Reports suggest that Sofyan Amrabat has emerged as a transfer target for Manchester United, following his impressive displays for Morocco at the Qatar World Cup.
Spanish outlet Fichajes reports that the Red Devils see the player as a possible alternative to Frenkie de Jong.
The Dutchman was United’s top target over the summer, but the club could not secure his signature, with De Jong since winning back his position in the Barcelona team under Xavier Hernandez.
Coincidentally, Barca also see Amrabat as a potential replacement for Sergio Busquets and consider him amongst their most desired targets.
The report also mentions Liverpool, who want the Moroccan to join along with Jude Bellingham as they look to reinvigorate their aging midfield.
Amrabat has been a huge factor in the Atlas Lions’ historic run to the World Cup semi-finals and has probably been the tournament’s standout defensive midfielder.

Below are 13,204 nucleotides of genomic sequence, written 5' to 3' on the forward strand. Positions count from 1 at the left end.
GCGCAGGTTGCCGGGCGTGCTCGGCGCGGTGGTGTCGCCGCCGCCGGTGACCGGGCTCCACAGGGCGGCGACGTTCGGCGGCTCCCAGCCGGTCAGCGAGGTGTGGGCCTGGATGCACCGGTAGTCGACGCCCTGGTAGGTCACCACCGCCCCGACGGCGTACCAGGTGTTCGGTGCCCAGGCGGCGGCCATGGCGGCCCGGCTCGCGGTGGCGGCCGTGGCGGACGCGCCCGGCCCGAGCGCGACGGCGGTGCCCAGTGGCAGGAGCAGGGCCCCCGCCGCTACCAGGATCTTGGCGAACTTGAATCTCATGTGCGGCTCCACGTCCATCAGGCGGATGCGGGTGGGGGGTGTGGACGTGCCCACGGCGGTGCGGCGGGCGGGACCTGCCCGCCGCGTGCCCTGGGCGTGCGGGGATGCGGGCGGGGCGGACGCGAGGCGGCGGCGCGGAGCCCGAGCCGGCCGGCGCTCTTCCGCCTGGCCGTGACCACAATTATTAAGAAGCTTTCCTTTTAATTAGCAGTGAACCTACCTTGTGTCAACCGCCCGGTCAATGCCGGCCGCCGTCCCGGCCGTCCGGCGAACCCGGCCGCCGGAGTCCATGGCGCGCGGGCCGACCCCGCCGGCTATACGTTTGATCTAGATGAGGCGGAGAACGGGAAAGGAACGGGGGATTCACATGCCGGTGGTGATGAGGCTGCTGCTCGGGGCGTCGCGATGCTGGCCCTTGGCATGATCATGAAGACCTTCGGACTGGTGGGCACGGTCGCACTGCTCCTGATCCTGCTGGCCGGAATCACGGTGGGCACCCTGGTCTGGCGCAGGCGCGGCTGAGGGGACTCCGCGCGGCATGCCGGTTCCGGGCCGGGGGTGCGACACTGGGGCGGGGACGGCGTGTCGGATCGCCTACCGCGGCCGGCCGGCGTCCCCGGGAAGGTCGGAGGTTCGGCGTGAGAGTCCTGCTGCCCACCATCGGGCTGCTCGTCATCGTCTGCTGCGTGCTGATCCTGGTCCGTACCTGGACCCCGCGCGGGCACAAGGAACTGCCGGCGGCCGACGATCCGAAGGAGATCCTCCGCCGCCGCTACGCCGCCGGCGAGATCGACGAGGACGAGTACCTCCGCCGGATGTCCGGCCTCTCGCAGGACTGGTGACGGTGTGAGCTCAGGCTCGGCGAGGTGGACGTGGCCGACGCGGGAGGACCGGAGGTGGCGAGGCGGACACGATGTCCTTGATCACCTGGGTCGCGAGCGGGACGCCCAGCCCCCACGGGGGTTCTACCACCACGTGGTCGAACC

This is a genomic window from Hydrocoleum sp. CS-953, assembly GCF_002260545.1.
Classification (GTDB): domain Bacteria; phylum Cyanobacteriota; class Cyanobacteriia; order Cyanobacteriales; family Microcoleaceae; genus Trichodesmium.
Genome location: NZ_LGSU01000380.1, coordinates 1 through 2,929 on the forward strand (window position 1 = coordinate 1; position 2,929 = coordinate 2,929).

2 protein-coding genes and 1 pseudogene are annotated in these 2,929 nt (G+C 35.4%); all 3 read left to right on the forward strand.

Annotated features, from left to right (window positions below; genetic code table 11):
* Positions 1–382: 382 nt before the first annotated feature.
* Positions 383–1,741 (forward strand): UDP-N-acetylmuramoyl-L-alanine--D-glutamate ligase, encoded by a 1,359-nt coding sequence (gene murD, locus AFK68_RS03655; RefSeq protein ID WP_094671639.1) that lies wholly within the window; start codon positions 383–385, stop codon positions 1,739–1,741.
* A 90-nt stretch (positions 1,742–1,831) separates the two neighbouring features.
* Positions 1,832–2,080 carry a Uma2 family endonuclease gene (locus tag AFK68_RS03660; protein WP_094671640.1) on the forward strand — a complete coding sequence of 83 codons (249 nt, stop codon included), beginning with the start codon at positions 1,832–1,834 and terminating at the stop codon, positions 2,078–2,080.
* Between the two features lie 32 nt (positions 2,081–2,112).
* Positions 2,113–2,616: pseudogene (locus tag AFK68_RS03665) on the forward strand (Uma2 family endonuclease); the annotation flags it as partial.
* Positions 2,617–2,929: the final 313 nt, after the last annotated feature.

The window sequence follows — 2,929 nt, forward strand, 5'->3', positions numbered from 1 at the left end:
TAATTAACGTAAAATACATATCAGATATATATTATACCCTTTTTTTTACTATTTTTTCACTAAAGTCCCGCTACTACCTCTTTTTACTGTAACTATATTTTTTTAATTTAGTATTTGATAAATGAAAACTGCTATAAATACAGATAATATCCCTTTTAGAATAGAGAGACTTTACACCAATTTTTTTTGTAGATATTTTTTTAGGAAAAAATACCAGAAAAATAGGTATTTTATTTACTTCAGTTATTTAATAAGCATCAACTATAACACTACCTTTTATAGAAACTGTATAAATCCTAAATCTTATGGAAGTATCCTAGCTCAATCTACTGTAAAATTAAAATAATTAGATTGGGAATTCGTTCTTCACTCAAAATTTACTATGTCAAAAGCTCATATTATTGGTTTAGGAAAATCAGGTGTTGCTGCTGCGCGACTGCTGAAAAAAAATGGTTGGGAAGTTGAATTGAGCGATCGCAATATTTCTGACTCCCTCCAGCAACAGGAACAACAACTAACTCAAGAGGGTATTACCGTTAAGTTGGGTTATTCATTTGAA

At club level he has also drawn plaudits, with his performances for Fiorentina demonstrating both ability on the ball and determination in winning it.
Tottenham Hotspur were frequently linked with Amrabat well before the World Cup, with Antonio Conte a known admirer of the midfielder.
Where Man United fit into all of this is a little unclear, but it is doubtful that Erik ten Hag would see the player as an alternative to Frenkie de Jong.
Amrabat is comfortable enough on the ball, but he is hardly known for his defence-splitting dribbles up the pitch and often relies on his passing to progress the ball – something Christian Eriksen already does at Old Trafford, only much, much better.
The Moroccan would only really make sense to a club looking to bring him in as the more defensive of a midfield pair.
And with United having brought in arguably the best player in the world in that position via Casemiro only months ago, Amrabat does not really seem to fit into Ten Hag’s squad.
It would hardly be the first time a player’s agent drummed up interest in their client off the back of a fantastic World Cup, and Manchester United’s name is often first to be thrown into the mix.